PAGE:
Second term was much better, Georgia seemed to settle down into school routine, and the changes over the days did not seem to bother her as much. All in all, I was thinking that school life was going to go well. Mid year break came and Georgia became quite sick over the holidays (only a cold, but it seemed to linger so long, in fact when she was due to go back to school she was so ill I kept her home for the first week). It was during this third team that I started to worry that perhaps school life was going to present some challenges for her that we hadn’t anticipated.
All through her life, Georgia has had trouble socialising. We have always worried that she wasn’t particularly interested in other people. It is part of the reason that we had a sibling for her, so that she wouldn’t become unnecessarily ego-centric. We were expecting by the third term that she would be seeking a few friends, interested in saying hello and goodbye at least. There were quite a few girls from her class that were friendly with her, wanting to know all about the equipment that she brought to class and wanting to be with her at recess and lunchtime. Unfortunately, she was still pushing people away from her if they got to close to her chair, and was only interested in laying down in the library with a story. We understand that Georgia will probably need help with making friends anyway, but it will only happen if she is willing to try it. So far, school has not made it more desirable for her, she still prefers her own company.
By the end of third term, Georgia was having tantrums in class and her behaviour with her aides was deteriorating to the point that they were becoming stressed. We know that for Georgia, communication is the key to her feeling confident. Because she uses a PODD book with partner assistance to communicate she needs to feel that the partner understands her. This is a relatively easy task for us as her parents, as we obviously can read her gestures and facial expressions even before she uses the book. But for her aides at school, this is a much harder proposition. Zoe was becoming increasing adept at using Georgia’s book, and it was obvious that Georgia was quite comfortable with her, but the other two aides had a harder time.
I started to worry that because she needs so much sensory input and output to concentrate a mainstream environment might not be the best option. The school is just not equipped with the facilities and equipment on hand for her. Because of this, and because her socialisation with her classmates was not improving, we started to look at other options for schooling. I also worried that perhaps she had Autism Spectrum Disorder.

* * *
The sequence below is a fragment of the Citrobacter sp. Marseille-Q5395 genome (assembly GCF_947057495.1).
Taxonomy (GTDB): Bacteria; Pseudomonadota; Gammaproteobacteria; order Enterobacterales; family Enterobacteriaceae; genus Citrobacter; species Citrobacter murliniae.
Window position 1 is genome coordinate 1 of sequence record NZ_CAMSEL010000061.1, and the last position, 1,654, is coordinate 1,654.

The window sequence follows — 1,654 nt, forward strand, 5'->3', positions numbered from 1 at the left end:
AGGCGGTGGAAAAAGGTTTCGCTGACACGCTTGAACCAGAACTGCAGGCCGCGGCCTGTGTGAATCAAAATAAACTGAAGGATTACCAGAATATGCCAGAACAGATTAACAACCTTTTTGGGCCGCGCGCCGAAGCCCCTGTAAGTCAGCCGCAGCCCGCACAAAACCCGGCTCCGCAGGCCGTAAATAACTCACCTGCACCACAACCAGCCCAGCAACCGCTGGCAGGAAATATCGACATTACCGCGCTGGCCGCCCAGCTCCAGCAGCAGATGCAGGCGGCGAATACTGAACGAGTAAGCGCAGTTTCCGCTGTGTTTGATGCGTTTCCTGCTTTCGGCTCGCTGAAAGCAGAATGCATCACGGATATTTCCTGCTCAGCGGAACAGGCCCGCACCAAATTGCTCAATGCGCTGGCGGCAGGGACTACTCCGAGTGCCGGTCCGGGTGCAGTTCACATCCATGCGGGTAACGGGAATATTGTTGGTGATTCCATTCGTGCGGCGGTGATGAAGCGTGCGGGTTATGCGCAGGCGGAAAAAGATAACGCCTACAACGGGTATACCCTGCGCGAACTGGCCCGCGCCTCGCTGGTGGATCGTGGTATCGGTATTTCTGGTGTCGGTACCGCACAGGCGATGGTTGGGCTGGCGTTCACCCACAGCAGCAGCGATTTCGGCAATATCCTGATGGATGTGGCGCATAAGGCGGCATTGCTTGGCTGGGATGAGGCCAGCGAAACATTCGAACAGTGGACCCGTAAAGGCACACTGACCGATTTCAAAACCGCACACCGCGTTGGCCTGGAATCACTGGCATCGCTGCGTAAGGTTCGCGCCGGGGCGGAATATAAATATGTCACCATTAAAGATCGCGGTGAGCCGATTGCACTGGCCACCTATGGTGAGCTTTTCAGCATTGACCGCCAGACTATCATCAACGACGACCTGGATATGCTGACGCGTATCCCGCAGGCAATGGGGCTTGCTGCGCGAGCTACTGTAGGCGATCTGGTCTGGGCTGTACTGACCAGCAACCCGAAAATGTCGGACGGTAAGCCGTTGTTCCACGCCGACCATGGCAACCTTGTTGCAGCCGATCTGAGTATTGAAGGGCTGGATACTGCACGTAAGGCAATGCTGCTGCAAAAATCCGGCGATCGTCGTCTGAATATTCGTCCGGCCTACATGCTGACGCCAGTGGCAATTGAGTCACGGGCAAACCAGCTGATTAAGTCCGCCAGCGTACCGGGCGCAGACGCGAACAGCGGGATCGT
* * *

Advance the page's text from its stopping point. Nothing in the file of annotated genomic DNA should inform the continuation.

At first we looked at a few specialist schools, one in Mount Evelyn and one in Croydon. Both facilities were ok, Mt Evelyn only 10 minutes away. There were pros and cons for both schools, but the main things I found were that both schools had a swimming pool, a separate physical therapy room and facilities especially set up to cater for all sensory needs.
Obviously for us to move Georgia out of her school to a specialist environment (even part-time) we would need to have her communication needs met. Mount Evelyn was doing some fabulous work with their communication system, but it was still behind the programs that we use from CPEC.
With a PODD book and consequently a Dynavox or voice-output communication device, Georgia has the ability to form sentences and initiate a conversation. Even though she is not yet at the stage where she can do it, she still has the right tools when she is able to.
At both Croydon and Mount Evelyn, the communication was still choice based. For example the children are given a choice of two options, then they are expected to choose one. This is fine if they are happy with the two options. But what if they aren’t?
I could see that at both schools Georgia would like some aspects of going to school. The classes were much smaller (only around 8 children in each class) and the curriculum seemed to be secondary to the sensory and physical needs of each child. Both schools required an IQ level of below 70. Georgia has never been able to be tested because of her complex communication needs, but I know that she has intelligence. I worried that she would not learn anything at these schools, just love going for a swim and playing on the sandpit.
In the end, we decided that we would keep her at her mainstream school for at least the next 6 months and with a change of aides, and a new teacher, perhaps she would improve.